Fordham University            The Jesuit University of New York

J. Murray Murdoch, Jr.

J. Murray Murdoch, Jr.

Alterity in Hegel

Dissertation directed by Merold Westphal, Ph.D.

Current philosophy of alterity raises the other as a political and oppressed instance to primacy as a fundamental philosophical category.  This may be  the most crucial issue in philosophy today and perhaps likewise the most heated and political.  The philosophical importance of “the other” raises a direct challenge, most notably in the philosophy of Emmanuel Levinas, to the univocity which on Levinas’ reading is characteristic of our entire philosophical tradition.  The philosophy of alterity challenges our entire tradition directly and does so with a maximum of political force.  The other to philosophical systems or totalities links with the oppressed other outside of mainstream political structures, bringing philosophical significance to historical injustices perpetrated in the name of colonialism, neo-colonialism, race and gender.  The blood of the martyrs who have suffered under America, Europe, or the Christian tradition, cries out against western philosophy in the name of the other.

            Alterity carries all the political and rhetorical force of these injustices; it will not be assuaged by a modification of western philosophical systems to admit the injustice of former ways or to limit the claims to totality.  The other raises a challenge, a serious and utterly philosophical difficulty, to systematic thinking as such and to the concept of totality which plays such a prominent role in western philosophy, “from Parmenides to Spinoza and Hegel” (Levinas, Totality and Infinity, 102; hereafter as TI).  It is within this fundamentally disruptive moment laden with political force (a force which doubles into the fear of totality and the opposing but linked fear of anarchy as an utter lack of judgment criteria) that the question of this thesis occurs.  The question I pose in this text is the question of Glas, “what, after all, of the remain(s), today, for us, here, now, of a Hegel?” (Derrida, Glas, 1; hereafter as Gl).

            In the figure of Hegel the superlative political force of alterity unites with the philosophical objection.  Hegel as the greatest systematic thinker of the enlightenment, Hegel as the philosopher of “The State” par excellence, Hegel as the synthesizer of an entire Encyclopedia of the Philosophical Sciences, and finally Hegel as the consummate rationalist who achieves the final culmination of “Absolute Knowledge,” evokes our ire, outrage, and hatred on both accounts.  Our (we western academicians) fear of the totalitarian, our scoffing at the absolute, and our own guilt over our collective “white man’s burden” all coalesce into our reaction to the Hegel who instantiates both philosophical and nationalistic hubris.  This reaction is all the more emotional in our wishful, adolescent denial of the fact that we are all, today, so substantively shaped in Hegel’s image; Hegel Our Father encompasses all that we are and we chafe at the reconciliation by which he would welcome us back into his household.  Yet Hegel’s Aufhebung is a persistent and tenacious embrace from which we have difficulty escaping, and to follow Derrida, we could succeed least in this escape by outright flight.

            This emotionally incendiary context makes it most difficult to pose the question of Hegel’s relevance for us today.  The question of alterity does carry all of this political and philosophical force; it poses as the voice of liberation, and seeks to commit the patricide which would free us of our responsibility to bury our own dead.  While this thesis in no way purports to rescue Hegel from all of these problems, it does purport to be as patiently fair as possible.  The question of alterity requires specification, first of all, and, secondly, it is highly problematic if not utterly indefensible to characterize Hegel in a few broad strokes.  Upon completion of an investigation into this question, I can state my conclusion to be the following:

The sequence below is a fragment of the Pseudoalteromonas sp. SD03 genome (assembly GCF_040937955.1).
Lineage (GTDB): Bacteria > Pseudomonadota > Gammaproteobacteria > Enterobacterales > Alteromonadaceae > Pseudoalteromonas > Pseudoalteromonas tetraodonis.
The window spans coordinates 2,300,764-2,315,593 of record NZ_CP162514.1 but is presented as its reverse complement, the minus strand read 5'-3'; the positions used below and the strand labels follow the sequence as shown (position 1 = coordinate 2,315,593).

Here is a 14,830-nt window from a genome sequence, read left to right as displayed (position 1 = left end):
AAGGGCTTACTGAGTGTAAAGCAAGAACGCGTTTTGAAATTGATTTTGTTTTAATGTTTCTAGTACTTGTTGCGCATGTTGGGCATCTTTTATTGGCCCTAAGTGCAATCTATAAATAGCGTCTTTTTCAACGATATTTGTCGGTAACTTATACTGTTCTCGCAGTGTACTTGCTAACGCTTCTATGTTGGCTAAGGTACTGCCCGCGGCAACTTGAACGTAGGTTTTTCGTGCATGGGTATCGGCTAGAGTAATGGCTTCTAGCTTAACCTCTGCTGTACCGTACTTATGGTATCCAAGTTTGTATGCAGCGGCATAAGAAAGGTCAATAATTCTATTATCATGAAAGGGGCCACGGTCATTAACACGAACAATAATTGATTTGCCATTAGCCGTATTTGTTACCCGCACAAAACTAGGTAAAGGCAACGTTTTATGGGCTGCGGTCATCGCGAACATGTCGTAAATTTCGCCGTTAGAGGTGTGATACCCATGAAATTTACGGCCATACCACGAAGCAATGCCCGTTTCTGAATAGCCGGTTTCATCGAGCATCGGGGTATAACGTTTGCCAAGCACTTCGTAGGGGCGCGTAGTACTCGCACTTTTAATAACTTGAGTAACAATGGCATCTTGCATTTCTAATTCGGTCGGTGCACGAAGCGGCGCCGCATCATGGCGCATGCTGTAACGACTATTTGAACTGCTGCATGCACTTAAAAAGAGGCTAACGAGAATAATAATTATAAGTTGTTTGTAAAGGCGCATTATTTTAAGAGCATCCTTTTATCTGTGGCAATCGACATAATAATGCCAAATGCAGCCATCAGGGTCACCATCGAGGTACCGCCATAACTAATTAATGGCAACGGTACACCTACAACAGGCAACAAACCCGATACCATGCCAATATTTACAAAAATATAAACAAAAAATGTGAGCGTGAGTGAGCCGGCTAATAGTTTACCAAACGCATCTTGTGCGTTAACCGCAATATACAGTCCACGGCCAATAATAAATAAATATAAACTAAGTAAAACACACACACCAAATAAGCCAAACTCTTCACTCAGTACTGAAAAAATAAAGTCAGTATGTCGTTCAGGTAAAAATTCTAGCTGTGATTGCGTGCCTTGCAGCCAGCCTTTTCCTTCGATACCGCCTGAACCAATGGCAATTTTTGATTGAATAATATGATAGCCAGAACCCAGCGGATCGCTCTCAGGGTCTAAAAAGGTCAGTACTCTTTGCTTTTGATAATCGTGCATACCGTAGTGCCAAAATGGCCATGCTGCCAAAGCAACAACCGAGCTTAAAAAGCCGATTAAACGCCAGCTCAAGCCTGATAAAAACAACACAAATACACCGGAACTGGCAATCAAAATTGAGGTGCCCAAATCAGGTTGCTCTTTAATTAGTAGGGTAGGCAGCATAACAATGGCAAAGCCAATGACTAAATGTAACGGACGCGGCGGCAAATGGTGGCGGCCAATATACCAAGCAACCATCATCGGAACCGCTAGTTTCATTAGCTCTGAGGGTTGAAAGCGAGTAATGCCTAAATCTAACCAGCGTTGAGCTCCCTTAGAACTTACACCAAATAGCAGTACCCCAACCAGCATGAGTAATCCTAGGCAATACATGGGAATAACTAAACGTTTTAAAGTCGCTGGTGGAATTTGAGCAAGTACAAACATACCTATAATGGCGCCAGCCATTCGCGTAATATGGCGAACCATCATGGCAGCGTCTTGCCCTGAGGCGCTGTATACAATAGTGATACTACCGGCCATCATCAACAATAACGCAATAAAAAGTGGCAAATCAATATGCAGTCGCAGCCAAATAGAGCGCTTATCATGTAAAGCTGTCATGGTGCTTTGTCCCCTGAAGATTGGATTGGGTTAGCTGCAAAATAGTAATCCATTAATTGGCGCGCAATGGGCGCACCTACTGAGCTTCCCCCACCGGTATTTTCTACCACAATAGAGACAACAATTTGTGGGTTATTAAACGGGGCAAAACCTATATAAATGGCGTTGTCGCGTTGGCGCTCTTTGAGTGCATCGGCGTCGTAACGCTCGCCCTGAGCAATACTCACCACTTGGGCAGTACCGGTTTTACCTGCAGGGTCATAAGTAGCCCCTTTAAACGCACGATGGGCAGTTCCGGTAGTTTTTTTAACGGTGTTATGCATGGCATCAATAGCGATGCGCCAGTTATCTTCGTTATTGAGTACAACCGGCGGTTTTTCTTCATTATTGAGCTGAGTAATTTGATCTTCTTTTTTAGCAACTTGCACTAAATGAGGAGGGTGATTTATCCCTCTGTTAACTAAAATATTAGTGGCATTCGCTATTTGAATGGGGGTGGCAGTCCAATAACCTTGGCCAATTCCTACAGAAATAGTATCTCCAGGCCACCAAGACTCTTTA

Specification of the alterity problem reveals that many versions thereof are either incoherent or inapplicable to the case of Hegel.  “Many versions thereof” does not mean all versions thereof and does not entail that Hegel has been rescued from the force of the alterity critique in every way.  But versions which are to persist as responsible critiques must guard against numerous failings which have not yet been recognized.  This includes many of Levinas’ attacks, though again not all the possible angles which Levinas raises against Hegel.  Furthermore, careful consideration of Hegel with specific attention directed towards the problems raised by the alterity critique has revealed that Hegel remain(s) much more thoroughly post-modern than our readings of him have heretofore suspected, and as such is more relevant today than we have typically been wont to think, even the we of the last couple decades, the we after the “Hegel Renaissance.”  Our Hegel of the absolute culmination is a misreading bordering at times on caricature; in fact, Hegel demolishes the philosophical legitimacy of fixed determinicities of knowledge in a way that makes most contemporary philosophical suggestions, even most (again, most, not all) post-Derridean ones, seem comfortable and conservative by comparison.




The typical alterity critique as a critique of Hegel arises initially as an outcry:  “There’s no room left for alterity in Hegel; everything is encompassed and swallowed up in the totalizing system!”  Of course the first specification required here is a clarification of “no room,” which if left as it stands is clearly false, if not utterly meaningless.  Hence, “no room for alterity” really means “no room for alterity',” where alterity' indicates a certain conception of alterity which would be requisite for a philosophical suggestion to be legitimate.  So alterity' has to be defined and worked into a better philosophical prospectus, one which shows us why alterity' is more adequate than Hegel’s negativity.